Starting a green community

Plant Club to bring plant care to USI

The+plant-filled+apartment+of+Cody+Hagerman%2C+a+junior+environmental+science+major.
Back to Article
Back to Article

Starting a green community

The plant-filled apartment of Cody Hagerman, a junior environmental science major.

The plant-filled apartment of Cody Hagerman, a junior environmental science major.

Photo courtesy of Cody Hagerman

The plant-filled apartment of Cody Hagerman, a junior environmental science major.

Photo courtesy of Cody Hagerman

Photo courtesy of Cody Hagerman

The plant-filled apartment of Cody Hagerman, a junior environmental science major.

Hang on for a minute...we're trying to find some more stories you might like.


Email This Story






Cody Hagerman keeps around a hundred plants in the bedroom of his off-campus apartment. The junior environmental science major stores his collection of mostly large tropical plants on plant stands, under grow lights and behind his bed on a shelf he built. His favorite plants are orchids.

Hagerman started accumulating plants a year ago when he received a Cobaea scandens, a type of flower, from an event on campus. Hagerman began to buy other plants and he formed a community with the plant enthusiasts he met.

“When we’re with each other we’re just constantly bouncing off knowledge with each other,” Hagerman said. “We’re constantly learning new things. It’s just really great being able to speak to people who have the same interests as you.”

Hagerman wants to bring that community to USI with his new Plant Club. The club will be a place for USI students to discuss the collection and care of house plants. Hagerman will be the club’s president and meetings will start this semester.

“I wanted to create a community on campus that revolved around house plants because it doesn’t exist yet,” Hagerman said.  “House plants have become a very big trend for people our age and a lot of people don’t know how to take care of plants. I think creating a community where everyone can get together and talk about problems they’re having and discuss solutions to take care of their plants would be a really cool environment.”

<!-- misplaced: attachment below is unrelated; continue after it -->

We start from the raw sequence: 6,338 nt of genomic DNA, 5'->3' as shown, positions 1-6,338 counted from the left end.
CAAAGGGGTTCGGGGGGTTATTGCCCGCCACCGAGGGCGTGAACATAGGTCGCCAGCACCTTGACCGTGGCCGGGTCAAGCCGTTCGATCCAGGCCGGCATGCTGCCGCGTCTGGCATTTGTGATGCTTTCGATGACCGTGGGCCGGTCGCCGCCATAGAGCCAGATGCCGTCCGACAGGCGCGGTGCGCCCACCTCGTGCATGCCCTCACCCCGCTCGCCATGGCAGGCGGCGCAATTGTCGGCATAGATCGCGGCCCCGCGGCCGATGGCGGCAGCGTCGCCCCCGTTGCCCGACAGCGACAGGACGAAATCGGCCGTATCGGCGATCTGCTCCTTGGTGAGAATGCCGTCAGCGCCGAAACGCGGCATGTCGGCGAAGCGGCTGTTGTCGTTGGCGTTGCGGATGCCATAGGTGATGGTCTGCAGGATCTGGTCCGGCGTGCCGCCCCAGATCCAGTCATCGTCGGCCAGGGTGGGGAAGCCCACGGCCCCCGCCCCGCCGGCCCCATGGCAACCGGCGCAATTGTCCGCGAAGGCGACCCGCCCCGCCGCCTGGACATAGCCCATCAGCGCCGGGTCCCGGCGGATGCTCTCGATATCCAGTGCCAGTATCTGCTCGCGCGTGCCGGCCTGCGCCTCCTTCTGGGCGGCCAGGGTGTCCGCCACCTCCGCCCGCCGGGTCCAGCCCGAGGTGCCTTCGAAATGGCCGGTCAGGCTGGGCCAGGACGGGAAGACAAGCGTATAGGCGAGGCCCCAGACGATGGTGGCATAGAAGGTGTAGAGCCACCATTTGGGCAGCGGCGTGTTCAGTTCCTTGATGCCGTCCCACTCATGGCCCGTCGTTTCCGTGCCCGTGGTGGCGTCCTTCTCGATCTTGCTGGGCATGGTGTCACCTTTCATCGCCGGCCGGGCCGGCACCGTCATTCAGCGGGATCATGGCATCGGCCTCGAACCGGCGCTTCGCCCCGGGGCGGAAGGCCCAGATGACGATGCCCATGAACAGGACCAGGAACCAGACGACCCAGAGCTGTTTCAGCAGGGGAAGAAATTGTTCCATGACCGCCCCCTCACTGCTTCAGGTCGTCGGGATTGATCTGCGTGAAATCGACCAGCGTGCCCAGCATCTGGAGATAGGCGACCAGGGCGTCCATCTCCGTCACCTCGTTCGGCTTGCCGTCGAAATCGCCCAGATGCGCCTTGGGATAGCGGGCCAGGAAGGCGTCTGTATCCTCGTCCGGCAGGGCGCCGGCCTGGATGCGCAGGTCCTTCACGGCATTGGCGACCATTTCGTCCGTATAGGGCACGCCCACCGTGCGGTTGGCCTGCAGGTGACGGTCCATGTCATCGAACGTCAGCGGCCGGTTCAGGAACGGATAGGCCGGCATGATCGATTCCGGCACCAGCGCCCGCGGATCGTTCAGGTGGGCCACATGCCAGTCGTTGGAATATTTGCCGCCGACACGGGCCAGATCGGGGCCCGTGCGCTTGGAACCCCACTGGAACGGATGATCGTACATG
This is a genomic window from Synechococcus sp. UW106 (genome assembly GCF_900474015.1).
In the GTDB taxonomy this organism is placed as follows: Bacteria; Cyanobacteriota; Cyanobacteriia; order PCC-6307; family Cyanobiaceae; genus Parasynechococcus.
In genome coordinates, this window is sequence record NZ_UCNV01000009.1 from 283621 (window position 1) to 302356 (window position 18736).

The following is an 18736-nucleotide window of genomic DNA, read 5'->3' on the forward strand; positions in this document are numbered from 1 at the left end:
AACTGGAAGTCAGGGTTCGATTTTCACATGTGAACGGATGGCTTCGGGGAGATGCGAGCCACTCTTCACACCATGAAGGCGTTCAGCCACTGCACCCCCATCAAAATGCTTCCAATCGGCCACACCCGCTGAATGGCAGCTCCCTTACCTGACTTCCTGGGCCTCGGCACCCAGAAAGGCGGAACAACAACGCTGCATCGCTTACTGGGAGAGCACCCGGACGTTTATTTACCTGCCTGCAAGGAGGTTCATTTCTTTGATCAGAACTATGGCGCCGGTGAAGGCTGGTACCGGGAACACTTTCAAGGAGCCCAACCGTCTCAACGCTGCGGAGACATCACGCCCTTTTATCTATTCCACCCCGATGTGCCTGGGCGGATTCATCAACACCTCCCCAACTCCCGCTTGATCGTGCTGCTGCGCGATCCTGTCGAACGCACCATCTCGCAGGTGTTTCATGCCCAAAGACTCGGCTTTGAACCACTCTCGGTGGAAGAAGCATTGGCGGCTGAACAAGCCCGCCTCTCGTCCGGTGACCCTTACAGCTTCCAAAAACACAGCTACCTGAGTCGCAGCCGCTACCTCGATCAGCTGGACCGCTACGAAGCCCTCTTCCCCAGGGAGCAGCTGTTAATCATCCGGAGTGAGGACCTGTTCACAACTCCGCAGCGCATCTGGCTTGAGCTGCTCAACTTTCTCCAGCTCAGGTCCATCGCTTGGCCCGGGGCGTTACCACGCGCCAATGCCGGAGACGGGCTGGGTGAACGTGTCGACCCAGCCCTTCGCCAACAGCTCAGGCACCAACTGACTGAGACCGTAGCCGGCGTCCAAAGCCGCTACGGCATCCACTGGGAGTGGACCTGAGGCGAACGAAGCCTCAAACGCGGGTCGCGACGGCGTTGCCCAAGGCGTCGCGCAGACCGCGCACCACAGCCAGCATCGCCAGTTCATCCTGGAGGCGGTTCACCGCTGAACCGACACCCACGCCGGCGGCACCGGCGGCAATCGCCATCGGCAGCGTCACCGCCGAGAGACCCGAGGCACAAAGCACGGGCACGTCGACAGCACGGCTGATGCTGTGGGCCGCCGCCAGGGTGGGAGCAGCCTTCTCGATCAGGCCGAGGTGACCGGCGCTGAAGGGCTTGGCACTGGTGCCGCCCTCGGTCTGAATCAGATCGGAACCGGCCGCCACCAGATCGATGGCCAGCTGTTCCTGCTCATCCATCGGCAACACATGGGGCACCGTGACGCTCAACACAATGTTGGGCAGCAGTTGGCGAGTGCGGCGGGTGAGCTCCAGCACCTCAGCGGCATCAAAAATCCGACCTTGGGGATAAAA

Hagerman grew up around plants. His father was an arborist, a person who cultivates and studies trees, and his family always had gardens. Hagerman came to USI in the pre-med program but changed majors when he took a botany class with Edith Hardcastle, an associate professor of biology. He fell in love with the class and with plants. Hagerman was in a Chicago Starbucks with his boyfriend when he had the epiphany that he could make environmental science his career.

“The anatomy behind plants is just so extraordinary,” Hagerman said. “Everything about plants is just so fascinating to me.”

Hagerman started to develop the club at the end of last semester. He reached out to Student Development where he worked with Assistant Director of Student Development Jennifer Garrison. Hagerman found an advisor in Hardcastle and a vice president in junior biology major Rafael Gonzalez. 

Gonzalez met Hagerman through shared biology classes. Gonzalez keeps his own set of plants including tomatoes, peppers and his favorite, chilenos, a spicy pepper plant.

Gonzalez likes plant care because it’s a way to quickly see the results of work.

“Since it’s not like having a dog or a cat, where you have to constantly tend to them, having a plant is just easier,” Gonzalez said. “It’s something beautiful too. It’s just naturally occurring and with some plants, like vegetables, you get a product from it too.”

Gonzalez said it’s relaxing to see the plant every day sitting on the window still.

“There’s almost a level of zen when you have a plant at home,” Gonzalez said. “You know there’s life and it’s not just you. It’s just something to do on your own time.”

One of Hagerman’s big goals for the club is to make a garden at USI so he can donate some of the food to local charities, food banks and take the food to the farmer’s market. There will be a sign-up sheet and table for the club at the upcoming involvement fair

“Being able to put your responsibility into something such as a plant, seeing it grow, taking care of it, watching it grow a new leaf, or watching it die is such a roller coaster because you’re taking care of this living organism,” Hagerman said. “It’s rewarding to be able to watch this plant grow that you put so much care into.”

 

Print Friendly, PDF & Email